shadow over innsmouth
Everyone else is doing one of these Top Ten “best of” things, so why shouldn’t I? In fact the blog feels positively underdressed without one.
So here goes, the best of 2011 as seen in the pages of Taking The Short View:
10. The Phantom of the Opera (1925)
A real treat for lovers of classic old silent movies, this new Blu-ray release contains four different versions of the quite brilliant Lon Chaney masterpiece that inspired the current musical production in several ways. (Fans of this period of cinema might also like to take a read of my Hallowe’en review of the original Nosferatu German expressionist film from 1922.)
9. The Shadow Line
In the end, this thriller mini-series couldn’t quite sustain the quality all the way through to the end, but it had some magic moments including a bravura seven-minute opening sequence beginning with an abstract overhead vantage point as two policemen with flash lights investigate a corpse shot dead in a car in the middle of nowhere. Stephen Rea’s character of Gatehouse was compelling and Rafe Spall stole a whole bunch of scenes with his giggling, Joker-eseque menace.
In terms of shows that I’ve seen at the Tate this year, this was probably the most successful. A very well put together exhibition which really demonstrated the history of watercolours down the ages, and the wide variety of techniques that have led to a huge diversity of results with the medium.
7. Tinker Tailor Soldier Spy
An excellent re-imagining of the classic espionage story that was soaked in 70s atmosphere and even managed to escape the long shadow cast by the superb BBC adaptation starring Alec Guinness. Gary Oldman was flawless as Smiley, and among an all-star cast it also proved how stand-out Benedict Cumberbatch is these days, as he had one of the most gripping sequences in the entire film.
6. Super 8
If you’re the right age and happened to be growing up in the 70s just as the best Steven Spielberg movies were being released, then this wonderful movie will transport you right back to your childhood. Intelligent writing that puts the emotions and experiences of the young lead characters ahead of flashy monster FX (but equally doesn’t stint on those when the time comes either) this was a throwback to the very highest quality film making.
5. Doctor Who – The Doctor’s Wife
I’ve had my doubts and reservations about this latest series of Doctor Who even as I’ve faithfully reviewed every one of the year’s episodes. But when it came to this Neil Gaiman-scripted episode and also “The Girl Who Waited” I have nothing but praise: wonderful stuff, some of the best work in the series’ long and illustrious history.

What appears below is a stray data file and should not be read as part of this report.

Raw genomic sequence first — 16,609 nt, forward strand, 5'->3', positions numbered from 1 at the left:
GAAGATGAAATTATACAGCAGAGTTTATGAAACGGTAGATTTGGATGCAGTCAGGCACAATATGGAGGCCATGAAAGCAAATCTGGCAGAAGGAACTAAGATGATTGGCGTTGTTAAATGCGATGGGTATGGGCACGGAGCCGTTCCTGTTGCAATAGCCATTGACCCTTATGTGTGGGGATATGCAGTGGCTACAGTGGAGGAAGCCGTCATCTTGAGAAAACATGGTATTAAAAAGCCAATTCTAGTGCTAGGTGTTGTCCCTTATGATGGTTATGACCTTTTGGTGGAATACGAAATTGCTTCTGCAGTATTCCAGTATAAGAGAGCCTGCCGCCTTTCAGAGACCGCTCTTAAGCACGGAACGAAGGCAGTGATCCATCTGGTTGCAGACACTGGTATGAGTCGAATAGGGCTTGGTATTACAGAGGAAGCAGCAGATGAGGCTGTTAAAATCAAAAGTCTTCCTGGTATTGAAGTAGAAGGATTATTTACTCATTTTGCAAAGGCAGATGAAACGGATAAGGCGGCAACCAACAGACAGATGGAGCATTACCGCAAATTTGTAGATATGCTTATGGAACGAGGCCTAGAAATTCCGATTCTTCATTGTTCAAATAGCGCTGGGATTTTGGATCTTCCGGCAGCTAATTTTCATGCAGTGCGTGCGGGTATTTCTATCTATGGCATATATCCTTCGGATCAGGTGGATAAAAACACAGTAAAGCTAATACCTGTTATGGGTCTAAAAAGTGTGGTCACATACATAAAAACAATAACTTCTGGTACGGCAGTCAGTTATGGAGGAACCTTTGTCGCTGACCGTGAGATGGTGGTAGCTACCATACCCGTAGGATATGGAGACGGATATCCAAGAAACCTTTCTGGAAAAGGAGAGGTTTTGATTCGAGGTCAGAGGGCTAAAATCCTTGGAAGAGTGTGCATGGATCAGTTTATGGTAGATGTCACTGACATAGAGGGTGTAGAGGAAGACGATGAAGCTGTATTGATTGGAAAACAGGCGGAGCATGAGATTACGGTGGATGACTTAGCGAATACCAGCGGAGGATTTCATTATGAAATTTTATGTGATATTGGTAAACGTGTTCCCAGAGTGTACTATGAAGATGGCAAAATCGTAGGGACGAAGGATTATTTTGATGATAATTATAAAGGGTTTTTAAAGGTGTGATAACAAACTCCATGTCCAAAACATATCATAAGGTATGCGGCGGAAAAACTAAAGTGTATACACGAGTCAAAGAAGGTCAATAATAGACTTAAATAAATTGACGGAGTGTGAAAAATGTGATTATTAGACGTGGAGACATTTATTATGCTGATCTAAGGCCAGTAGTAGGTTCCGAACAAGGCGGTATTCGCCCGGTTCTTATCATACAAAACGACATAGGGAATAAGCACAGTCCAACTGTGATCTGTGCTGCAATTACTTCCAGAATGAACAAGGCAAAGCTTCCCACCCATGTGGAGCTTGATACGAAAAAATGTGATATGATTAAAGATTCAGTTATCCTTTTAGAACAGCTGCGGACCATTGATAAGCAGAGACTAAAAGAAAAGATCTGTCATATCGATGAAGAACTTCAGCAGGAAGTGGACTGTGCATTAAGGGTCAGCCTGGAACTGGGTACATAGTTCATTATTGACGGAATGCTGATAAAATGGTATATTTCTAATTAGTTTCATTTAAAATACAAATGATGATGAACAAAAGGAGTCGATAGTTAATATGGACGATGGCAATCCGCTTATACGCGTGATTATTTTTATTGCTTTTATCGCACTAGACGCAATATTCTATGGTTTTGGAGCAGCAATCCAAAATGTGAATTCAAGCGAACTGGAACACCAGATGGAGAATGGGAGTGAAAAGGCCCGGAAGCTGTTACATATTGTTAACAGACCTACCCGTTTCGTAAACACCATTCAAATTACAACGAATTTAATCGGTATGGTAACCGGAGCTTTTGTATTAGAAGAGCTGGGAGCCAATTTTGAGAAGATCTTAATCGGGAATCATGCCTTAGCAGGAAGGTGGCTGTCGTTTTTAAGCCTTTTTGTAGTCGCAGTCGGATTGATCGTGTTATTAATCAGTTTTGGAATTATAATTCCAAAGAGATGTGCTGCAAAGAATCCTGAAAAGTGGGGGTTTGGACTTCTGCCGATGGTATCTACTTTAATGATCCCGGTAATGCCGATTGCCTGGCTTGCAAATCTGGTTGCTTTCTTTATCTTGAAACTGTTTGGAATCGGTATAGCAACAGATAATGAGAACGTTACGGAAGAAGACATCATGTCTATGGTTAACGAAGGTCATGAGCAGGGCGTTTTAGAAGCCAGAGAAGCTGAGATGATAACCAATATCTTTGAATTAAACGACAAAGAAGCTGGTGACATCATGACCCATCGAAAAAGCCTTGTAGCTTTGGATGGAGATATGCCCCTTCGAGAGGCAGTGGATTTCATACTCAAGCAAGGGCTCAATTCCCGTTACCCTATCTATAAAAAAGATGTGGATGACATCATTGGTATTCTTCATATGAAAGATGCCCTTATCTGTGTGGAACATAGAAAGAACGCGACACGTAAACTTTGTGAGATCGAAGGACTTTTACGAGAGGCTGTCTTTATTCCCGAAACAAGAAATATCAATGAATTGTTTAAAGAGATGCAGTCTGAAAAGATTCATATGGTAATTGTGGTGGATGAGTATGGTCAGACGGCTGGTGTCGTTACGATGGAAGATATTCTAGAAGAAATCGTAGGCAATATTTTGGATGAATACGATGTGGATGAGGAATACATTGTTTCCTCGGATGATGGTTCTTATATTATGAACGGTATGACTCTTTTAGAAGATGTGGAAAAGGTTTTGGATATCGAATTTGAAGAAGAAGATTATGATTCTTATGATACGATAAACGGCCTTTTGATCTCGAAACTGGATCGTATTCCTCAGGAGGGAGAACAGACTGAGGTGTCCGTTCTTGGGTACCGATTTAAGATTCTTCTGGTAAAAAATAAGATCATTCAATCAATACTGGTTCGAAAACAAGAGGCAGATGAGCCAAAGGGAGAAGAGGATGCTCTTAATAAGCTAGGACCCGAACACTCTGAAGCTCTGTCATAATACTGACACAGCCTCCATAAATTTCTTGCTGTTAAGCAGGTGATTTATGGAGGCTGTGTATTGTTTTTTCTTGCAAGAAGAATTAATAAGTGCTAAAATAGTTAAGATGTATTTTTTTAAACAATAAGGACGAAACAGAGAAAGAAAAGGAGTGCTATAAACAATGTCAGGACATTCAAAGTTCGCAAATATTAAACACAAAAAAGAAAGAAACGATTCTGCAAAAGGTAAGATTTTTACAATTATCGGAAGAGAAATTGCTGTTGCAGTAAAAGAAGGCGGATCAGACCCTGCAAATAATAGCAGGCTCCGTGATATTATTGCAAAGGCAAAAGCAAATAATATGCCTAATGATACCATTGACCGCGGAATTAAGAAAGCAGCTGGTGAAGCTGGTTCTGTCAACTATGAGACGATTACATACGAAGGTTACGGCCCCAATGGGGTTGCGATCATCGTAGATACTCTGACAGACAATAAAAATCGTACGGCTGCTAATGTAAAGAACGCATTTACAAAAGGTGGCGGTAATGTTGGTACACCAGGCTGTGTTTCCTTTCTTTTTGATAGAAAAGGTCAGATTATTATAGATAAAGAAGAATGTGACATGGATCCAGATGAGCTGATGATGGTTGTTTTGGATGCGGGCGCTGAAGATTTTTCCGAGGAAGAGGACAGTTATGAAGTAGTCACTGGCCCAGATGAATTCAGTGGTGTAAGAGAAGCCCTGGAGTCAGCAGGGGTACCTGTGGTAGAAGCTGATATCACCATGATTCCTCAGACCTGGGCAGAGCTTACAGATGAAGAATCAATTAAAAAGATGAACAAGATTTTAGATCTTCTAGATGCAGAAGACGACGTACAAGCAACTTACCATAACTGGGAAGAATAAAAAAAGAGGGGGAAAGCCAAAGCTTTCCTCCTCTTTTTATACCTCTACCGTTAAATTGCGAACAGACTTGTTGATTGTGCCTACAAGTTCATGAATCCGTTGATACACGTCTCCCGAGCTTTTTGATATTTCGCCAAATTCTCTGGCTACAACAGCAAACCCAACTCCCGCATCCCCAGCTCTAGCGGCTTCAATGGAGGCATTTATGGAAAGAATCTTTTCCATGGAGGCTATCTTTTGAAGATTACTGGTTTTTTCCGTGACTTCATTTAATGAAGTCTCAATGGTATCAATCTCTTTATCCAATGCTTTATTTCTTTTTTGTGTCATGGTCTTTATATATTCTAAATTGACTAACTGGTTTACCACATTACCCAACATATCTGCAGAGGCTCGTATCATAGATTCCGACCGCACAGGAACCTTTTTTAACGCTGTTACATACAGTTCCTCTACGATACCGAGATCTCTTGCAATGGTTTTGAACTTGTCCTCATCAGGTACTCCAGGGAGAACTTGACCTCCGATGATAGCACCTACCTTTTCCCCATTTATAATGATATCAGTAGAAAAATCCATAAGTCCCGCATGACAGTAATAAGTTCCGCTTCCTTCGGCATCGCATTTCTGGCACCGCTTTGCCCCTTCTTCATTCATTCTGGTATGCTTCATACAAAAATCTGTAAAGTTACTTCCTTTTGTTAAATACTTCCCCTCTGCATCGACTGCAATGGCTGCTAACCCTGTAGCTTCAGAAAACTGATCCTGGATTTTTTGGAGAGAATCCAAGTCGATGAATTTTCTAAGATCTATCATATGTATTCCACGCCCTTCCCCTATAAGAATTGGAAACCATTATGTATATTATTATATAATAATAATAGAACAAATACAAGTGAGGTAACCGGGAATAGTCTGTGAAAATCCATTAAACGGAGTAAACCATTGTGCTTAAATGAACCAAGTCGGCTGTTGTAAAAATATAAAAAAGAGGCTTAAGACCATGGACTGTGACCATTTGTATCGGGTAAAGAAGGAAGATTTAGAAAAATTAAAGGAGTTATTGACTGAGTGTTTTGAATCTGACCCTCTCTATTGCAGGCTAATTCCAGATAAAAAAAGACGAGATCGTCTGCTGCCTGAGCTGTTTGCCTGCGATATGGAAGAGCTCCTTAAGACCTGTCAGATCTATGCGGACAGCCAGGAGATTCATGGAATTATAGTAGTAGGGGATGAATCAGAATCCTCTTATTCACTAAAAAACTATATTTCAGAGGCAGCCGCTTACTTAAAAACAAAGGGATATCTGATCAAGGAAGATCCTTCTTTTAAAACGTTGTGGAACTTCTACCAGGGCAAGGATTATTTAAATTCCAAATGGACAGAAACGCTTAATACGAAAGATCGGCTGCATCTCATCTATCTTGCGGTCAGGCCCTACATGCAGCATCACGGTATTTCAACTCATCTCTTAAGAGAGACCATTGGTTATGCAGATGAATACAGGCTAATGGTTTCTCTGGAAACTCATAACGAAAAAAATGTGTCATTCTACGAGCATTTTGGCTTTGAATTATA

4. The Phantom of the Opera at the Royal Albert Hall
I’d dismissed this as a bit of an shallow money-making stunt when I heard about it, but one viewing of the Blu-ray left me in awe of the quality of the production and what they were able to achieve staging this in a less-than-ideal venue for such an ambitious theatrical production. The performances are exceptional, and for any Phantom fan wanting a recording of the stage production this is the best there is.
3. The Shadow Over Innsmouth
A gripping and highly atmospheric audio adaptation of the HP Lovecraft story that was at times genuinely unnerving despite being “just” a one-man reading of the text and not a full-cast adaptation. It even managed to surpass the same production team’s excellent version of “At The Mountains of Madness” from 2010. Don’t overlook the same team’s “Tales of Max Carrados” about the turn of the century blind detective, either.
This brilliantly put-together documentary about the life and career and tragic death of the F1 racing legend had me struggling to maintain my composure when I left the cinema and not burst into tears. An extraordinary achievement in film making.
1. Forbrydelsen/The Killing
Without doubt the highlight of the year, and one that I very nearly talked myself of watching at the very start. Absolutely stellar quality, and a lead character and performance of the very highest quality together with engrossing storylines that grab you by the throat and won’t let go until after the final credits roll. Reviewed in this blog several times, especially episodes 17-18 of series 1 and episodes 9-10 of season 2.
That’s it – just time to thank everyone who has been to visit Taking the Short View in 2011 and wish you all a very Happy New Year indeed for 2012